Madagascar has highly positive net exports in the international trade of coffee and spices (particularly vanilla). These surplus cashflows indicate Madagascar’s strong competitive advantages under the coffee and spices category.
Overall Madagascar incurred a -$1.3 billion trade deficit for 2019, expanding by 43.5% from the -$928.5 million in red ink during 2018.
Below are exports from Madagascar that result in negative net exports or product trade balance deficits. These negative net exports reveal product categories where foreign spending on home country Madagascar’s goods trail Malagasy importer spending on foreign products.
- Mineral fuels including oil: -US$630.4 million (Down by -03% since 2018)
- Vehicles: -$280.6 million (Up by 15%)
- Machinery including computers: -$278.6 million (Down by -7.6%)
- Electrical machinery, equipment: -$178.2 million (Down by -8.8%)
- Cereals: -$164.2 million (Down by -33.3%)
- Pharmaceuticals: -$146 million (Up by 18.5%)
- Plastics, plastic articles: -$130.6 million (Up by 2.2%)
- Animal/vegetable fats, oils, waxes: -$115 million (Up by 0.8%)
- Salt, sulphur, stone, cement: -$112.7 million (Down by -4.9%)
- Wool: -$100.6 million (Down by -10%)
Madagascar has highly negative net exports and therefore deep international trade deficits for mineral fuels-related products, notably refined petroleum oils.
Malagasy Export Companies
Not one Malagasy corporation ranks among the Forbes Global 2000.
Wikipedia lists companies based in Madagascar. Selected examples are shown below:
- Air Madagascar (international/domestic airliner)
- Karenjy (automobiles)
- Madacom (telecommunications, internet services)
- Madagascar Oil (oil, gas)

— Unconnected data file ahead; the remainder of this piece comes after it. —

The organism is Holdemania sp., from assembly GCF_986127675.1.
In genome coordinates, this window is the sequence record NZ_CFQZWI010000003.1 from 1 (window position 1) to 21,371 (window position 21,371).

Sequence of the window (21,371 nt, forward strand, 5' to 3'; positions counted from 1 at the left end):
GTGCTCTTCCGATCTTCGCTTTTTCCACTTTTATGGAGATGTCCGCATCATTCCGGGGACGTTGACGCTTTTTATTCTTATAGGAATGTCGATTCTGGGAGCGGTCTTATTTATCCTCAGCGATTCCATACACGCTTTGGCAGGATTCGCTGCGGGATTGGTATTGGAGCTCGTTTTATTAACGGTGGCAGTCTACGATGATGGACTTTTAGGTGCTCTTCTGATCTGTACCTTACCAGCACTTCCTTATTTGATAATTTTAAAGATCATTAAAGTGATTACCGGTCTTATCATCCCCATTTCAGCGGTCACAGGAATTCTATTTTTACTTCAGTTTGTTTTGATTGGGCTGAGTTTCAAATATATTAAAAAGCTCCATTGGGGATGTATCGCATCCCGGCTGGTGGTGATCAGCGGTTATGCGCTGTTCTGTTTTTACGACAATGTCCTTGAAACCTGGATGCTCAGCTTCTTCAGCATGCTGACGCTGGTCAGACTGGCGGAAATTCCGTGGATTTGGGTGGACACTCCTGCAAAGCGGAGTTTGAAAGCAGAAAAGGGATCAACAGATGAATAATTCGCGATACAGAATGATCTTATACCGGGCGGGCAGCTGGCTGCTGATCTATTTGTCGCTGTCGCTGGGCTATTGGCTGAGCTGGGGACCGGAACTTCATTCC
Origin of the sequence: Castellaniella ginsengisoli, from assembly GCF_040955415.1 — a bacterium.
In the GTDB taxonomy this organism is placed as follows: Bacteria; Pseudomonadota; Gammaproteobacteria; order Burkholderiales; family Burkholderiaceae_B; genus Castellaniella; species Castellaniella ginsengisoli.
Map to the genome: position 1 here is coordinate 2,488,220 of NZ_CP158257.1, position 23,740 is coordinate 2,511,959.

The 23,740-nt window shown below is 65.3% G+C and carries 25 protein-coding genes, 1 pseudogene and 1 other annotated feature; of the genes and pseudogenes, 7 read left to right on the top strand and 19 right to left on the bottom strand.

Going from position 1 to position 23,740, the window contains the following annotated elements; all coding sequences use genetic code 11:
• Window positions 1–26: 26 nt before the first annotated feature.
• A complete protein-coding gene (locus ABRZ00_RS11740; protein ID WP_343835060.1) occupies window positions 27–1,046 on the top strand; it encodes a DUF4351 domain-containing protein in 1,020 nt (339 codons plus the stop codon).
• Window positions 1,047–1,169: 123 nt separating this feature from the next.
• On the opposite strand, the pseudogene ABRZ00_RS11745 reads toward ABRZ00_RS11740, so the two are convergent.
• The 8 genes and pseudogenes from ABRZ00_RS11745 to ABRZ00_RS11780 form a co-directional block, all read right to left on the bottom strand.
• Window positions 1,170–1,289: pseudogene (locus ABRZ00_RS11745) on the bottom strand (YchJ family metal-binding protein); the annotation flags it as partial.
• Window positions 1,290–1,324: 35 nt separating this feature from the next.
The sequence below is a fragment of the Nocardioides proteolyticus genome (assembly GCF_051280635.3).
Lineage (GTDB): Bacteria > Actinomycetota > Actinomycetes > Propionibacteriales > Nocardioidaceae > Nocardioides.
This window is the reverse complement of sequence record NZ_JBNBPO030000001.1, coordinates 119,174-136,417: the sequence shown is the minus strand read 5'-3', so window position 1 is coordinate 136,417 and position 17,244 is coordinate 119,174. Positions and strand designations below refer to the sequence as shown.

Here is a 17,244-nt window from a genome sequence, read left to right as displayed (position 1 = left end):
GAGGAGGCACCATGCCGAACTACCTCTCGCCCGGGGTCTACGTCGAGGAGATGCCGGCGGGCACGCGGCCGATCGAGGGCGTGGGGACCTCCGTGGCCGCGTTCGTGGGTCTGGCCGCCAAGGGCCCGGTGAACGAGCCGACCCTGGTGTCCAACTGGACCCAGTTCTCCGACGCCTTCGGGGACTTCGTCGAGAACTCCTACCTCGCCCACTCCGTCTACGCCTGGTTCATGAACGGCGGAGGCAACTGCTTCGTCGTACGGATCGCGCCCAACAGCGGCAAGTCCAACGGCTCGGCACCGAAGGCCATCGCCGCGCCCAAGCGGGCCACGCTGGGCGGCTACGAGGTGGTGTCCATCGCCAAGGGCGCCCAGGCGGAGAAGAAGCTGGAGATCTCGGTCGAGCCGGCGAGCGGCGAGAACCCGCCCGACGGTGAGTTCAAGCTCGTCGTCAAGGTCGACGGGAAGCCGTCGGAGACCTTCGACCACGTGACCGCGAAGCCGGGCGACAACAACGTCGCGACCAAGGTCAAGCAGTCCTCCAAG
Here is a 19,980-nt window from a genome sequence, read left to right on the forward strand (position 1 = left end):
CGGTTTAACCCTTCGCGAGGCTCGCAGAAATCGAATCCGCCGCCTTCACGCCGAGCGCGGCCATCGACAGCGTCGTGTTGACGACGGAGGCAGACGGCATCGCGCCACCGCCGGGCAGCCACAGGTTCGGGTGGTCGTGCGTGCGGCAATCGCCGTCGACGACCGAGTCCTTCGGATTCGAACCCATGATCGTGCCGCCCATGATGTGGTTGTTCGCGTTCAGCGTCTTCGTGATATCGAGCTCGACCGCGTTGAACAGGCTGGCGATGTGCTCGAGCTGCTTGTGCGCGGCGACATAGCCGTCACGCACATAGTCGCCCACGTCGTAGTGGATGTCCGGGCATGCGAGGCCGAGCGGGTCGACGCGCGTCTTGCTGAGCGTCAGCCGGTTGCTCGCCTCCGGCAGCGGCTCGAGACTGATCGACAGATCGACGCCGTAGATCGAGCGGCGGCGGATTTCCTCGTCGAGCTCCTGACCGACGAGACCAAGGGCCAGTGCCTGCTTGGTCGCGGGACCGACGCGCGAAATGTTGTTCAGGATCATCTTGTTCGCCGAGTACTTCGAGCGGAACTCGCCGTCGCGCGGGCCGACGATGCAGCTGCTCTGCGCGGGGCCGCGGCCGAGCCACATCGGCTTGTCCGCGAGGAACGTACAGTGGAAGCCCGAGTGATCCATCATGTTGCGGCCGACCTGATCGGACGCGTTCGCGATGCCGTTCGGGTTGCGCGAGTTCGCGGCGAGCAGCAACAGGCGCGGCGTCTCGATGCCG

- Madarail (national railways)
In macroeconomic terms, Madagascar’s total exported goods represent 5.6% of its overall Gross Domestic Product for 2019 ($46 billion valued in Purchasing Power Parity US dollars). That 5.6% for exports to overall GDP in PPP for 2019 compares to 7% for 2018, seeming to indicate a relatively decreasing reliance on products sold on international markets for Madagascar’s total economic performance.
Another key indicator of a country’s economic performance is its unemployment rate. Madagascar’s unemployment rate was forecast to be 2% at July 2019, according to Trading Economics.
Madagascar’s capital city is Antananarivo.
See also Madagascar’s Top Trading Partners, Top African Export Countries, Madagascar’s Top 10 Imports and Seychelles Top 10 Exports
Central Intelligence Agency, The World Factbook: Country Profiles. Accessed on January 27, 2020
International Monetary Fund, Exchange Rates selected indicators (National Currency per U.S. dollar, period average). Accessed on January 27, 2020
International Monetary Fund, World Economic Outlook Database (GDP based on Purchasing Power Parity). Accessed on July 4, 2019
Investopedia, Net Exports Definition. Accessed on January 27, 2020
International Trade Centre, Trade Map. Accessed on January 27, 2020
Wikipedia, Gross domestic product. Accessed on January 27, 2020
Wikipedia, List of Companies of Madagascar. Accessed on January 27, 2020
Wikipedia, Madagascar. Accessed on January 27, 2020
Wikipedia, Purchasing power parity. Accessed on January 27, 2020